“I went to some village and just about everything had been washed away. I interviewed some man who had lost everything, and tears were coming out of his eyes and he was moving his hands to and fro, and the interpreter said something like, ‘I estimate the damage to my dwelling to be substantial.’” Bearak asked his photographer, who happened to speak Spanish, to interpret from that point on. – You are incharge of the talking and text technologies so you can see the body langauge and hear the tone of their spoken word.  As the parent, patient or customer speaks whilst typing you get a better feel of what is hapening rather than through a third person. NB. We heard of a nurse who was at one of our hospitals and was carefully telling a mother her baby was dead and why it had hapened whilst being compassionate and the interpreter was overheard by another member of staff to say ‘your baby is dead’ with no emotion only fact the closer we can get to two way communication the better our overall communication will be.

3. Bullshit detecting: When interviewing someone in your primary language, you pick up on hesitations or stammerings, hear when they start to say something and then backtrack or sense when they are putting things diplomatically, and these clues help you know when to probe further. Using an interpreter hinders your ability to read between the lines. – Using the talking technologies because you are in charge of the communication you can pick up the hesitations and any other indicators that as teachers we see that are out of the norm.

4. Color: Unless your interpreter is diligent about translating every single sentence, including offhand remarks or under-the-breath mutterings, your ability to add color to a scene will be impaired. – Although the conversation will be slightly delayed it does allow for color.

Considering cultural differences and barriers will likely already make it difficult to understand a story, it’s crucial to set ground rules with your interpreter and anticipate pitfalls.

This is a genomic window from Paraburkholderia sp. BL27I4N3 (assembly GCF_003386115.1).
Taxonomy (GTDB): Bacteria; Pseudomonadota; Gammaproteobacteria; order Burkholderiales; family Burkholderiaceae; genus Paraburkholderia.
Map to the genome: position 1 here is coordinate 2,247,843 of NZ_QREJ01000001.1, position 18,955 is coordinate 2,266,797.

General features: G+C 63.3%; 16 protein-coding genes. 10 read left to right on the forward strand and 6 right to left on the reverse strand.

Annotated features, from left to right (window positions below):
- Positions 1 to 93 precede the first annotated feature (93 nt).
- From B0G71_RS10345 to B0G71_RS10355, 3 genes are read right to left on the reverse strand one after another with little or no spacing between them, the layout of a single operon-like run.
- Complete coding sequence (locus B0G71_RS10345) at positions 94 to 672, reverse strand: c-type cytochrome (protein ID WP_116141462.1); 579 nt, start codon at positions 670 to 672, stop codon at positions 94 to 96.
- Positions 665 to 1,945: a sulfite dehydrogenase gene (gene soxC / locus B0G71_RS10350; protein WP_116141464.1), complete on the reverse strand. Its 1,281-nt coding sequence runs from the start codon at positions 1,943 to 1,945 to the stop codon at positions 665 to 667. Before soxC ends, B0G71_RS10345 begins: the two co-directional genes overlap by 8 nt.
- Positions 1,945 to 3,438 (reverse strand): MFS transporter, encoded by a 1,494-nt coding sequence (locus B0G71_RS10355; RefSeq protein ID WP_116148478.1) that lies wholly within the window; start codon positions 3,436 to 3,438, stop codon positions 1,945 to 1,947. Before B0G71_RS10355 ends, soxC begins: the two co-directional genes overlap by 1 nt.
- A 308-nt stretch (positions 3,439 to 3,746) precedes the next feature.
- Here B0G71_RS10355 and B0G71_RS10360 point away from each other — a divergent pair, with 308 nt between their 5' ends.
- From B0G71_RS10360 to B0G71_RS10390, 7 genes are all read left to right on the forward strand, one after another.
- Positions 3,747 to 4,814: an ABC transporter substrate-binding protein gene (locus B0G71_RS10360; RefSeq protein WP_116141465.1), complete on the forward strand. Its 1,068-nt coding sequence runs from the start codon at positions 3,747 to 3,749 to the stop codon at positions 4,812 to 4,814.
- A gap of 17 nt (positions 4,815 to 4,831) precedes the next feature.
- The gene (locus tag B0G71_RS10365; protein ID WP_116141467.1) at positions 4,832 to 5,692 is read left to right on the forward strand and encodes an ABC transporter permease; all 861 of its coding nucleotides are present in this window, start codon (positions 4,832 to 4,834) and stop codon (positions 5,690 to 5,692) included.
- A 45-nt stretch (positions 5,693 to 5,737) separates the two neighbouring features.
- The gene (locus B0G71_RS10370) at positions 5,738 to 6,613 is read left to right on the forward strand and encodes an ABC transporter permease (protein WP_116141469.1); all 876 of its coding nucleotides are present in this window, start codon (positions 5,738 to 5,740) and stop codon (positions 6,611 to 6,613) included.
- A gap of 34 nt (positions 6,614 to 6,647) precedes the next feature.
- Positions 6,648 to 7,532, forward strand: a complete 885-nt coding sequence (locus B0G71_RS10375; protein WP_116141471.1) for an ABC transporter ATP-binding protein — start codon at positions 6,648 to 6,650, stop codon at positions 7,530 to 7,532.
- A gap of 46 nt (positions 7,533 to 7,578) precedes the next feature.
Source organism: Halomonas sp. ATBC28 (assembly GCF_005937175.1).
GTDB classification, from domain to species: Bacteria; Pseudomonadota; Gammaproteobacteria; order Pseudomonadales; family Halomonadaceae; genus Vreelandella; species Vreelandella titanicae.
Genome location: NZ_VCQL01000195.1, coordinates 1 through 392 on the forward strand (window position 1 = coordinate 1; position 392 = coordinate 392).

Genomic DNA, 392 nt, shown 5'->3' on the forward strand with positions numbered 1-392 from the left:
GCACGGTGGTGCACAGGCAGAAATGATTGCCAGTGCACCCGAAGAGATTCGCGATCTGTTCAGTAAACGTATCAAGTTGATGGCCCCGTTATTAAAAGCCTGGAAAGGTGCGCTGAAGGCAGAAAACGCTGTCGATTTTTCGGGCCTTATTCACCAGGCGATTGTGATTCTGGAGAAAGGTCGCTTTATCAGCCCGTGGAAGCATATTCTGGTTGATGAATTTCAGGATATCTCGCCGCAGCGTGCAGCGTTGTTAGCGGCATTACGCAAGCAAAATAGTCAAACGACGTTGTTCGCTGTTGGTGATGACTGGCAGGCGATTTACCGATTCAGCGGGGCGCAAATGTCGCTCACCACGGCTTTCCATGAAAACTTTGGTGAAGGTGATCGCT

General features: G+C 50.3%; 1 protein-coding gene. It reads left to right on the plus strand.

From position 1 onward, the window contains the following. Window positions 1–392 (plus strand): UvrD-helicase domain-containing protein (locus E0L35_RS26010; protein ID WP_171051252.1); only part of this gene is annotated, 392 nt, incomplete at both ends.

If you are interested in the rest of the story that gives advice to journalists you can find it at:

Sending information home in many languages

I was amazed by the brilliantly vibrant newsletters that I received from one of our member schools this week. They used Text Tutor to translate their newsletter.  It was all the more amazing because this months magazine to all of our members, talks about our help sheets and looks at how our resources can be used in schools to personalise letters, newsletters, assessments etc to themselves. The help sheets were on the use of Powerpoint to create resources and with a bit of cut and pasting inclusive material can be made easily.

It is also nice to see the newsletters from this school as last term they were awarded our centre of excellence award. The award is given to a school that demonstrates outstanding support to their EAL pupils, their staff and the community. John says that ‘In three years it has only been given out twice, because we want to make sure the chosen schools are demonstrating excellent practice.’

Here are the examples of the newsletters. The newsletters go out to all parents in their home language and English to help promote literacy in both English and the home language.

Newsletter 1

and now the same but just in a different language

Newsletter 2

Below are some examples of the same newsletter again in different languages but for the start of term.  Again bright, vibrant and it shouts out Please read me.

Newsletter Russian

Newsletter English

and finally

Newsletter Chinese

If anyone else has examples of how they have used our resources please share with liz